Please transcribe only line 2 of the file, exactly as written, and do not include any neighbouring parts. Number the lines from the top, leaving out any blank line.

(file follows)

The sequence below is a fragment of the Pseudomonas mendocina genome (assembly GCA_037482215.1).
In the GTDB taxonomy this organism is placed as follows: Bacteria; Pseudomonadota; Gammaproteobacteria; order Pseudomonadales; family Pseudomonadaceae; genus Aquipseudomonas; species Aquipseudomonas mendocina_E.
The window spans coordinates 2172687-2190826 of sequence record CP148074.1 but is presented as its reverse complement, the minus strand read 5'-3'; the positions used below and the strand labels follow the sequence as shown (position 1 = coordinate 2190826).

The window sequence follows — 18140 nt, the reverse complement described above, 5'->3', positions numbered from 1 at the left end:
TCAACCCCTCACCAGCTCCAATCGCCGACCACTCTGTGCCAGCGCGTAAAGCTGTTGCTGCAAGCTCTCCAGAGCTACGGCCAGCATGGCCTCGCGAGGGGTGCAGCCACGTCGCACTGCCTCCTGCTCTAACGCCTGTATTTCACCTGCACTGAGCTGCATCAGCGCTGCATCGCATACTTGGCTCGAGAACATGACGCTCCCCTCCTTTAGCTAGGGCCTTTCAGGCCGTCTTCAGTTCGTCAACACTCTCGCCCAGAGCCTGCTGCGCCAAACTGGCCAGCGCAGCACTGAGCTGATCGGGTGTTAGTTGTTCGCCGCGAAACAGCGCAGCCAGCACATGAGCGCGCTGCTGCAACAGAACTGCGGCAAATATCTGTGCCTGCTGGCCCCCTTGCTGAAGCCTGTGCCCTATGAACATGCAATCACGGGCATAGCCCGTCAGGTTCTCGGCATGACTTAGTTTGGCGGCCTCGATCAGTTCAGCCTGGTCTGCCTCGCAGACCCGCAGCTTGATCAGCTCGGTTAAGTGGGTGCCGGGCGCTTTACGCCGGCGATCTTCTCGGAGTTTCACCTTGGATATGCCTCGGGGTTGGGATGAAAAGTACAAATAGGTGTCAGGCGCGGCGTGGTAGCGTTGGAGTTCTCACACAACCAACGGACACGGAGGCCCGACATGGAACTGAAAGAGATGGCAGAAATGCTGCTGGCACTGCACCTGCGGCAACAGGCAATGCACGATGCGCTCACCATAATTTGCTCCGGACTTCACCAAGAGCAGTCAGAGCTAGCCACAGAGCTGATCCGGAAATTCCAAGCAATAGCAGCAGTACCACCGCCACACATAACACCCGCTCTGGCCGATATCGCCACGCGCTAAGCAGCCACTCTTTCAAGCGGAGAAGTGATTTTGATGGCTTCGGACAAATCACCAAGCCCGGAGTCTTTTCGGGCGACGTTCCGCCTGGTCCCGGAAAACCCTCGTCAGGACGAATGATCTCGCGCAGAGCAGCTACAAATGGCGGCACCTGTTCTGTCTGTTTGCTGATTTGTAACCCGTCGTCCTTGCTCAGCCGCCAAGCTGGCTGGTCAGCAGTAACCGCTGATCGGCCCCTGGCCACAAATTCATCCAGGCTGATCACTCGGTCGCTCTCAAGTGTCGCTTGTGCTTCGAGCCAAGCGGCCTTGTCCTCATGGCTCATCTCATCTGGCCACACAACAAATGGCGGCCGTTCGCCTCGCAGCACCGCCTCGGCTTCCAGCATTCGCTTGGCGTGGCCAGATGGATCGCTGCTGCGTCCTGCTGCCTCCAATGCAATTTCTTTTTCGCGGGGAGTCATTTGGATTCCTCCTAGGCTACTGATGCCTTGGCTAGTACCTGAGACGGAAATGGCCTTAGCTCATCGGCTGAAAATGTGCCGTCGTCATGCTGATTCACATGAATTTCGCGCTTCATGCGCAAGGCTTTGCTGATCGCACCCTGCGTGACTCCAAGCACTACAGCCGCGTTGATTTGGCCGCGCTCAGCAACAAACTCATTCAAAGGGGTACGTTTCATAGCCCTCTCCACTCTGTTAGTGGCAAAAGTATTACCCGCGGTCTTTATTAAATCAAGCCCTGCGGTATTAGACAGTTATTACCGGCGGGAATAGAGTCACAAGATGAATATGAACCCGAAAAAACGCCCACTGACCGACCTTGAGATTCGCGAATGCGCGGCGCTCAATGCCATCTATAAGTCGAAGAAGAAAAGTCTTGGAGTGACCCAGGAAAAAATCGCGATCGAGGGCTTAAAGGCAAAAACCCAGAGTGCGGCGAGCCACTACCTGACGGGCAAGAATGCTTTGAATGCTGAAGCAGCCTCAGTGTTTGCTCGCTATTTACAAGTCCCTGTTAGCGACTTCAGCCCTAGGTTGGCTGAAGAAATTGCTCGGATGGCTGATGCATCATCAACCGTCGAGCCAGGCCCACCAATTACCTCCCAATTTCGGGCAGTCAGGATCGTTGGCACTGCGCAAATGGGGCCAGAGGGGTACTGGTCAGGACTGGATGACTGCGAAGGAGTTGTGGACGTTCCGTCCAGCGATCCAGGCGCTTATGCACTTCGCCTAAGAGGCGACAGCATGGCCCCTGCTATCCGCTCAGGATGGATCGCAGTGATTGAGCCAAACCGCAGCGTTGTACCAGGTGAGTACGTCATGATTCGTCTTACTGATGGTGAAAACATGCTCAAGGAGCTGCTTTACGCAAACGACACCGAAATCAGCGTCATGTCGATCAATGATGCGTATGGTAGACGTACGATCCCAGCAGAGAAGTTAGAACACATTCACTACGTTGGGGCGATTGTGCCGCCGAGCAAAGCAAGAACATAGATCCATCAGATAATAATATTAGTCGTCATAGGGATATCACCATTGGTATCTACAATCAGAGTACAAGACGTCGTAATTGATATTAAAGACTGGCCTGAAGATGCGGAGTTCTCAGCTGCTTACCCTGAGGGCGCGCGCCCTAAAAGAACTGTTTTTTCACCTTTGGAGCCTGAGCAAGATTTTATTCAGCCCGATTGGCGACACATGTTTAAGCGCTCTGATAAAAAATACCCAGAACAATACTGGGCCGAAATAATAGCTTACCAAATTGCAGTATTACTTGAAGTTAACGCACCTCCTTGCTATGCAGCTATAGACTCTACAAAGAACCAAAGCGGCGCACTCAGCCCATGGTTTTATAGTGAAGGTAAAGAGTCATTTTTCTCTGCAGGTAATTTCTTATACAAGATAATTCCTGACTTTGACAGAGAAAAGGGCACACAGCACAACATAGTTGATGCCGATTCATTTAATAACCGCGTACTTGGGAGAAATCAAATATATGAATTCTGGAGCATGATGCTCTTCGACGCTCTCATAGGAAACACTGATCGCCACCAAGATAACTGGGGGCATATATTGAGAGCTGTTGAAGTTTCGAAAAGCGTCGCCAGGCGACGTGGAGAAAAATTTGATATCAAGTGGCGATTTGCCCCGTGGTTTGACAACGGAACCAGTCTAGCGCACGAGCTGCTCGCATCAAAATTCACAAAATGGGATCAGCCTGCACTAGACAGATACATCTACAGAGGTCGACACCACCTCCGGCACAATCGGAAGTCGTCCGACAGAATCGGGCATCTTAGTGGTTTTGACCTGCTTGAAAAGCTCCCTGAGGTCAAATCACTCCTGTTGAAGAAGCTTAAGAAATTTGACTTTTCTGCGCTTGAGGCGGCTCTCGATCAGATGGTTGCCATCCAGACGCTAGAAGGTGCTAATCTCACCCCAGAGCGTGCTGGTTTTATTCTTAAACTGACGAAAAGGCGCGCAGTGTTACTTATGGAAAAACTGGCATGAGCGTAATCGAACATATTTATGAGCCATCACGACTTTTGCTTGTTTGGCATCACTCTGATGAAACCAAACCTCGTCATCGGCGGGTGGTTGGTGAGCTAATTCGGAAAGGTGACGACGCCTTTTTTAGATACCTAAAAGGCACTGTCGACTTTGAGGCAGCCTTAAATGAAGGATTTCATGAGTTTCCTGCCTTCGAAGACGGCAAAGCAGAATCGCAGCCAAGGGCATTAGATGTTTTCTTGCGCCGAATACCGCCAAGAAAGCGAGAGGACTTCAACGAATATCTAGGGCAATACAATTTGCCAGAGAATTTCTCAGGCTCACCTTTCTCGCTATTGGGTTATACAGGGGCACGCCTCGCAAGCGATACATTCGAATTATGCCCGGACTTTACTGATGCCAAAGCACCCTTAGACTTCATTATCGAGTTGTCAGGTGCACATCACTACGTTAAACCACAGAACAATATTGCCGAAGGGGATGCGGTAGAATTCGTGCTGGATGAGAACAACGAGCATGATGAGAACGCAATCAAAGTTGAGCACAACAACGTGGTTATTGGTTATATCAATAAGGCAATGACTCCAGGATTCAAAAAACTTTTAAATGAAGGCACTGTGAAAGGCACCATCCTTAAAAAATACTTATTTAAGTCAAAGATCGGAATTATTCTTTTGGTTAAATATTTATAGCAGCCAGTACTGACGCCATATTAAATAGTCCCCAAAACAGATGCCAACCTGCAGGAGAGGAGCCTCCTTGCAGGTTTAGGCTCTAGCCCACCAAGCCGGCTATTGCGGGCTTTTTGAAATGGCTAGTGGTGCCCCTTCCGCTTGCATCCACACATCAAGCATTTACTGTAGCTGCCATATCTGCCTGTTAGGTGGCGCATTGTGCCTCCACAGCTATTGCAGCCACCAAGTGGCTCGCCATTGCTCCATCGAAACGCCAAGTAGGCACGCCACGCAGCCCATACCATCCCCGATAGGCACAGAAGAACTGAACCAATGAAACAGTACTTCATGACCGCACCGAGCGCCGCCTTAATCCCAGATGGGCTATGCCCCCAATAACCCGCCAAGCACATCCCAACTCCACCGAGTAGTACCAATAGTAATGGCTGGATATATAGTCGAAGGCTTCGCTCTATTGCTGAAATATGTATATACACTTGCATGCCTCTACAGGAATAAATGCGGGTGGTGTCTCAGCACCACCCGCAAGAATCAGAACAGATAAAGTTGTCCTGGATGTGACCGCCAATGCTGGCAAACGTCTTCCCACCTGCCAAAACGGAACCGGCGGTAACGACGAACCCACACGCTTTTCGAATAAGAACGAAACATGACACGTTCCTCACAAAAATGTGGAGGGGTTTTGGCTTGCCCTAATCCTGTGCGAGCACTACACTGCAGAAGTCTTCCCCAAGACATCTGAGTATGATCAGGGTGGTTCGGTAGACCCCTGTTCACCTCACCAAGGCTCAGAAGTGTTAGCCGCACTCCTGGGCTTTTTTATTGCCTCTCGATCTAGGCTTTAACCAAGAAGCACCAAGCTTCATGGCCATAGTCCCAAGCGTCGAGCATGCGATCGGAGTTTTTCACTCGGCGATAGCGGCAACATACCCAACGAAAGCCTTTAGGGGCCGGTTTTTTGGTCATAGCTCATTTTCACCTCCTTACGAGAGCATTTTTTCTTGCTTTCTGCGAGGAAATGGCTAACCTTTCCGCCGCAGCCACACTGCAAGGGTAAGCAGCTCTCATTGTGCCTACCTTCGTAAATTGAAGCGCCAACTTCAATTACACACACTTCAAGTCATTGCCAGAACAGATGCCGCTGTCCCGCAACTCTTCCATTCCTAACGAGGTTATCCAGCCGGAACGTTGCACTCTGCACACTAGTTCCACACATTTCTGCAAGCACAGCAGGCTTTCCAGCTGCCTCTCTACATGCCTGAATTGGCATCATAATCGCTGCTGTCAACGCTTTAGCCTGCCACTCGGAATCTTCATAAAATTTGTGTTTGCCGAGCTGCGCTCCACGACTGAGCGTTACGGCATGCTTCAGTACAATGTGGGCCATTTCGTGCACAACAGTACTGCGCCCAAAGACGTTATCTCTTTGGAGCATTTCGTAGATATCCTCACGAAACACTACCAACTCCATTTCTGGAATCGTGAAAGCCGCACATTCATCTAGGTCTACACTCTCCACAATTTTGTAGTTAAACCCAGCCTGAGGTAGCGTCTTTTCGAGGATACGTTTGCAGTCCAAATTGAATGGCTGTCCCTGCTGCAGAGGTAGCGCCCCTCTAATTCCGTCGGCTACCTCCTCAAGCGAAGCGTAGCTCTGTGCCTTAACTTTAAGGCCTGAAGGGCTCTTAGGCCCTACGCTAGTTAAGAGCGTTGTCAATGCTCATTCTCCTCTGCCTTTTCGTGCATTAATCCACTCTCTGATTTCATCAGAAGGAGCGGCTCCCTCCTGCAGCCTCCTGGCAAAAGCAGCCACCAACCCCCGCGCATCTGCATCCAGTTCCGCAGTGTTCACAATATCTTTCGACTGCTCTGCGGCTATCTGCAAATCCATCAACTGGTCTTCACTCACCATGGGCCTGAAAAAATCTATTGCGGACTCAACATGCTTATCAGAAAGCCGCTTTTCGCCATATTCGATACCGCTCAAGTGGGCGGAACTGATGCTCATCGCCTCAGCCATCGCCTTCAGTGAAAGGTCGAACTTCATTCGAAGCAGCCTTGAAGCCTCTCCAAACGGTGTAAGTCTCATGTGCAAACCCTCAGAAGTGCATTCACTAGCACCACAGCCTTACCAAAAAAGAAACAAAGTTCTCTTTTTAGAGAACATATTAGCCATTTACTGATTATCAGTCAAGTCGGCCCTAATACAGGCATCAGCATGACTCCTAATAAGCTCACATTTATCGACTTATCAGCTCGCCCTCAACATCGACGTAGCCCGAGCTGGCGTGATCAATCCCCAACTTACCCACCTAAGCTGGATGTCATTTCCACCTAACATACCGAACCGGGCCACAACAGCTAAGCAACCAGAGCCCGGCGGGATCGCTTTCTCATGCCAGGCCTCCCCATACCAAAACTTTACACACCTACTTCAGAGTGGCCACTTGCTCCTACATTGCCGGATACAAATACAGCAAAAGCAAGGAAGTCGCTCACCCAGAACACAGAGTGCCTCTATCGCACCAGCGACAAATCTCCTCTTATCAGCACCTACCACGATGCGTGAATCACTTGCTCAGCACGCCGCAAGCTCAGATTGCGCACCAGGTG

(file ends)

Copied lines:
In the GTDB taxonomy this organism is placed as follows: Bacteria; Pseudomonadota; Gammaproteobacteria; order Pseudomonadales; family Pseudomonadaceae; genus Aquipseudomonas; species Aquipseudomonas mendocina_E.